BOXED SET -- A novel by Bernie Kohn & Gina M. Smith

An unemployed Chicago sports writer quickly finds himself broke and homeless, but he uses his gift with words and some inspiration from Beat Generation author Jack Kerouac to turn his life around, help his fellow homeless and to get the girl, a perky tech at the local plasma clinic who thinks a boob job will solve everything.

Sunday, February 5, 2012

Bernie's path to the pen

I decided to change the world in seventh grade by ending the Vietnam War. I knew I had all the answers and those clueless adults didn't. This was an attitude that had made me a semi-regular in the office of James Bowen, the principal of Van Antwerp Junior High School in Schenectady, New York, as he would remind me years later when I encountered him by happenstance. Mr. Bowen had little patience for seventh-grade lawyer wannabes. Fortunately, my English teacher, Dorothy Meyer, either believed in my own self-importance or was willing to let me make a fool of myself trying to show it.

The day before our three-page writing assigments were to be returned, Mrs. Meyer asked me to stay after class. I couldn't imagine what I'd done to piss Mr. Bowen off this time. Instead, she told me it was one of the best assignments she'd seen in her teaching career. I showed great promise as a writer, she said, and that she wanted to encourage me in that direction. Whether Mrs. Meyer really saw something in me or was merely displaying a bias - years later, I learned she was my aunt's college roommate - didn't and doesn't matter. Before long, I was spending my "draw-off" period in the school library reading coverage of the war and of a certain break-in at a Washington office building that seemed to involve the President of the United States in ways I couldn't yet grasp.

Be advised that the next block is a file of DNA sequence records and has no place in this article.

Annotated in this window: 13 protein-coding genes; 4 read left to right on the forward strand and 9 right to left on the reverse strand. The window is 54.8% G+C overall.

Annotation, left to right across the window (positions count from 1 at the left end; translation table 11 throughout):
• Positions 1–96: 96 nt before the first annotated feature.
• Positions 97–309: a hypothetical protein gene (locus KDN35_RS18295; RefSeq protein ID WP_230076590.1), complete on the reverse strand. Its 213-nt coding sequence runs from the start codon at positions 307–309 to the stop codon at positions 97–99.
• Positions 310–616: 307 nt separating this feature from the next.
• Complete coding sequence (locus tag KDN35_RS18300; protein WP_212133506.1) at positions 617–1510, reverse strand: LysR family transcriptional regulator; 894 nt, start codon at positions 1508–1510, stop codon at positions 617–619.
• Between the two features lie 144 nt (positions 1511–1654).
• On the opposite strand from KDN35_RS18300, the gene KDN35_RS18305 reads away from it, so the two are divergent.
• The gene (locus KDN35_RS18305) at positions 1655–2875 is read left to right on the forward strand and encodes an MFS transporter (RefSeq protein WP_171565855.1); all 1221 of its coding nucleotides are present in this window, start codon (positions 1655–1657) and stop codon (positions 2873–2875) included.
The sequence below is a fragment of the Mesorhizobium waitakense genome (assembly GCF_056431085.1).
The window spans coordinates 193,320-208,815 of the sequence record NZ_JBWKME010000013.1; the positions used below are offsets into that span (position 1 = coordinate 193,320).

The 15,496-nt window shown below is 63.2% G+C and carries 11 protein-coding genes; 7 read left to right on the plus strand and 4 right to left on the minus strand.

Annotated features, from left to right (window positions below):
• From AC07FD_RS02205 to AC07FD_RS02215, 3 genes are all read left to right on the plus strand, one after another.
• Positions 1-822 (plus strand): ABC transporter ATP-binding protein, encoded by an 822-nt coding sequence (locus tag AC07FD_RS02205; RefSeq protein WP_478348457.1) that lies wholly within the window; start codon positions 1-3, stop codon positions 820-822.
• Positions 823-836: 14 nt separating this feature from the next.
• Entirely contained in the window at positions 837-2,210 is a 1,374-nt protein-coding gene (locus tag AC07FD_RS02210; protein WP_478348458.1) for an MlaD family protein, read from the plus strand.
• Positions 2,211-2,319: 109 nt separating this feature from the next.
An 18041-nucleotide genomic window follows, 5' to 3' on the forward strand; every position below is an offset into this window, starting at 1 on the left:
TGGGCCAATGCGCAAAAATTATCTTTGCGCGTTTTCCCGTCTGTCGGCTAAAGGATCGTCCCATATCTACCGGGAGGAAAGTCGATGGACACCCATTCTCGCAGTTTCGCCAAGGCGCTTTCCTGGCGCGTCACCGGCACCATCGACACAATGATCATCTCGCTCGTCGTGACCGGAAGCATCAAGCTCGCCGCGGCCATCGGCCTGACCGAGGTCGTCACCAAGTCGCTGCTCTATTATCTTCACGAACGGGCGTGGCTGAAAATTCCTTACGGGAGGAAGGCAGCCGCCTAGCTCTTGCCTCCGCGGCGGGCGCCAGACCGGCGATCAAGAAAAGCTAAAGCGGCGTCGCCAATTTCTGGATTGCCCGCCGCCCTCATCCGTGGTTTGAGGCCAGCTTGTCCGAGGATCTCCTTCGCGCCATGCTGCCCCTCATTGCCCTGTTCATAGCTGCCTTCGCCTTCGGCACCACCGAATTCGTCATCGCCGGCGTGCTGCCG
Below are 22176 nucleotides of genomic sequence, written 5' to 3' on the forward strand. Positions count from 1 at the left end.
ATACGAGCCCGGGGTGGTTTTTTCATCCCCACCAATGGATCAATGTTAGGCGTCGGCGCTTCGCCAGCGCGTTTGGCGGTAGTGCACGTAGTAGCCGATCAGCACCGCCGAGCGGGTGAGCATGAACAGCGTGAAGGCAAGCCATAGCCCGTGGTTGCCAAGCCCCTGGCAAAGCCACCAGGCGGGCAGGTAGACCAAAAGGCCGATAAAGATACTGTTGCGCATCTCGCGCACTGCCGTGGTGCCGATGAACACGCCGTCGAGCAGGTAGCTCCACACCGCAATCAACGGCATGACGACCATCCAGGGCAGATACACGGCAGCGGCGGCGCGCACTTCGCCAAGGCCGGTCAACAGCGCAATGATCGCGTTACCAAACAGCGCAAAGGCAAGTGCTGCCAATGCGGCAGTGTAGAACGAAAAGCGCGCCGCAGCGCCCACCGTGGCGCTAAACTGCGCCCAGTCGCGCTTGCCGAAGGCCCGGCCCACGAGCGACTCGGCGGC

My parents, sister, brother and I listened to President Nixon's resignation speech on a handheld radio while eating Kentucky Fried Chicken on the floor of an unfurnished house the day we moved from Schenectady to the eastern Ohio town of Coshocton. I was hours away from leaving my mentor, Mrs. Meyer, not to see her again until my wedding 13 years later, and yet my life's course was set. Woodward and Bernstein had brought down a president, and it was the coolest thing in the world. On my first day at Coshocton High School three weeks later, a strange kid in a strange town sought out the one place that seemed familiar - the journalism/school newspaper room of Mr. Jeffrey Watson.

Thirty-four years later, the craft still calls. With the exception of a single year, when I took a government communication job out of desperation following a layoff, I've been a journalist since the day I walked into Mr. Watson's room in the fall of 1974. Reporting and writing has been my way of exploring the world and finding my place in it.

Mrs. Meyer, thanks for not sending me to the principal's office.

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